After the Conversation

Winter_SunsetWhile revisiting my last post, I became aware of what is a common conundrum for people of color, Jews, Natives, those with disabilities, and other marginalized groups.  How are we to tell what is a microaggression, and what is simply an eddy in the swirl of social interaction?

My brief conversation with Dr. Spitz took place in the midst of normal, post-lecture, chaos. There were demands for her attention from many directions, and I had interjected a topic about which she had no previous knowledge. It is clear to me that Dr. Spitz meant no harm, and, given  the context, had the next person with whom I spoke not abruptly turned away, I would not have thought much about it. Only after the second experience did the first become meaningful.

It is through the accruing of experiences of microaggresion that one begins to feel deeply harmed. Under the force of repeated nicks and scratches, one may easily decide one is not sufficiently human to be taken seriously. I am only now beginning to understand the harm done, to me as a child and teenager, by careless disparagement of disability and Nativehood. I cannot fathom the experience of those who are constantly bombarded with such subtle acts of harm.

I wonder: how are we to distinguish everyday chaos from microaggressions? If most barbs and other acts of erasure are unintentional, what are we to make of them? Under what circumstances does one object? Can we address hurtful moments from a place that allows no tolerance for the harm, yet views the deliverer of blows from a place of compassion? After all, we all inadvertently hurt others.

We must, I believe, ask still another question. Is not one function of microaggression to make individual blows unaccountable, even invisible, in the great tumult of offenses? If so, how are we to hold others, and ourselves, responsible for harmful actions given we all make mistakes? When, to borrow from Freud, is distraction just a distraction? Perhaps the answer lies, at least partially, in whether we listen carefully to the experiences of others, and own the effects, intended or not, of our actions.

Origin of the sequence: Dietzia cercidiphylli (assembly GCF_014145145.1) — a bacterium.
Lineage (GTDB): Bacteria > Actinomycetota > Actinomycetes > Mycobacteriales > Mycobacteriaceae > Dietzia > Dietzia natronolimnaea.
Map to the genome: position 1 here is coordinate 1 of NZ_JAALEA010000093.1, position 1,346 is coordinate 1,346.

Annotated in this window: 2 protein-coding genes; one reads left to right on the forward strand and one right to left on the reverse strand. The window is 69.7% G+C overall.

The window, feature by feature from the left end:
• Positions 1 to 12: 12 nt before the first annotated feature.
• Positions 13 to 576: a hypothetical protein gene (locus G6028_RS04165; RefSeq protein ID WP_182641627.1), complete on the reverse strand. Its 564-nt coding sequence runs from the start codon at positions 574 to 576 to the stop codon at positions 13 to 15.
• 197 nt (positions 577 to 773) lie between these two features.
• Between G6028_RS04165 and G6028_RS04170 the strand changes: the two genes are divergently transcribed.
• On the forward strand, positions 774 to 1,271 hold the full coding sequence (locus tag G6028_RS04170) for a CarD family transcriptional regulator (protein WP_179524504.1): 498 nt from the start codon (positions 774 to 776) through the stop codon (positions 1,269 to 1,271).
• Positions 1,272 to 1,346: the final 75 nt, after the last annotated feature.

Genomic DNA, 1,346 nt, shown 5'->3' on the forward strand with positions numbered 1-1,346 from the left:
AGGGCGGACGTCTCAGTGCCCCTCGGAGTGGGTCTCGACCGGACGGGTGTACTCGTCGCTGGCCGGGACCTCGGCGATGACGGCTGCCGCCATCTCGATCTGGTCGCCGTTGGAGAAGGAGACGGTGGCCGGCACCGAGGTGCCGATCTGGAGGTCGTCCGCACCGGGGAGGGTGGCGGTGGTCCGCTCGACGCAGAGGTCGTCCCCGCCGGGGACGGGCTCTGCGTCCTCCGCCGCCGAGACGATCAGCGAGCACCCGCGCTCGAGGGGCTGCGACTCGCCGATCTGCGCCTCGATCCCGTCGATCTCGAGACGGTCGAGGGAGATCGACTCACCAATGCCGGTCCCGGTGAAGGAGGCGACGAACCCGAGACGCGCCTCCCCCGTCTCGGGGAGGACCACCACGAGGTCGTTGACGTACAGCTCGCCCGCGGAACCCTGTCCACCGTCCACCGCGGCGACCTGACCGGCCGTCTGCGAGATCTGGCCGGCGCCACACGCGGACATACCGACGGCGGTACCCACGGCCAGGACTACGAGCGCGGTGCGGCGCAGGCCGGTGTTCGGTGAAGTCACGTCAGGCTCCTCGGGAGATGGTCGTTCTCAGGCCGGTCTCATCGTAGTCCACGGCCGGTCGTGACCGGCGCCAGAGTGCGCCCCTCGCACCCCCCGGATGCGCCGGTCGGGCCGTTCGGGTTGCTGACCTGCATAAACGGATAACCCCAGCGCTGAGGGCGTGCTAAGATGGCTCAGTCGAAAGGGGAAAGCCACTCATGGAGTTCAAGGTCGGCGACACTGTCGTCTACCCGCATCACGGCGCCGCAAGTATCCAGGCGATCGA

This being an election year, there are microaggressions at every turn. Many candidates run platforms filled with hatred and threatened harm, against a wide cast of “others”. We are told these statements are not hurtful, being the normal rhetoric of politics in the U.S.. The truth is, however, these acts of aggression are profoundly hurtful; they also are deeply rooted in the colonial history of our country. To ignore this, as politicians from across the political spectrum routinely do, is to pile harm on harm.

So how are we to navigate these treacherous waters.? (I wanted to add “uncharted,” then realized they are well charted and journeys through them historically do not end well.) I do not know, and I am curious to find out.

Do you have thoughts to share?

 

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5 thoughts on “After the Conversation

  1. There’s no excuse for the type of aggression that election campaigns are filled with, whether it’s fuelled by ignorance, fear or something else. It’s difficult to accept that we all have those prejudices that make us sometimes unconscious of harm – I watched a programme recently called ‘Is Britain Racist?’ which was partly about overt expressions of racism but also carried out tests that found people who wouldn’t think themselves racist unconsciously had a preference for white people over black.

    • Yes, we are all carrying some racism. I believe we can still act with generosity and kindness. I also become frustrated by the white-balck conversation. There are so many minorities that experience violence and racism. Somehow we must see a wider landscape, while acknowledging the harm done by slavery and its aftermath.

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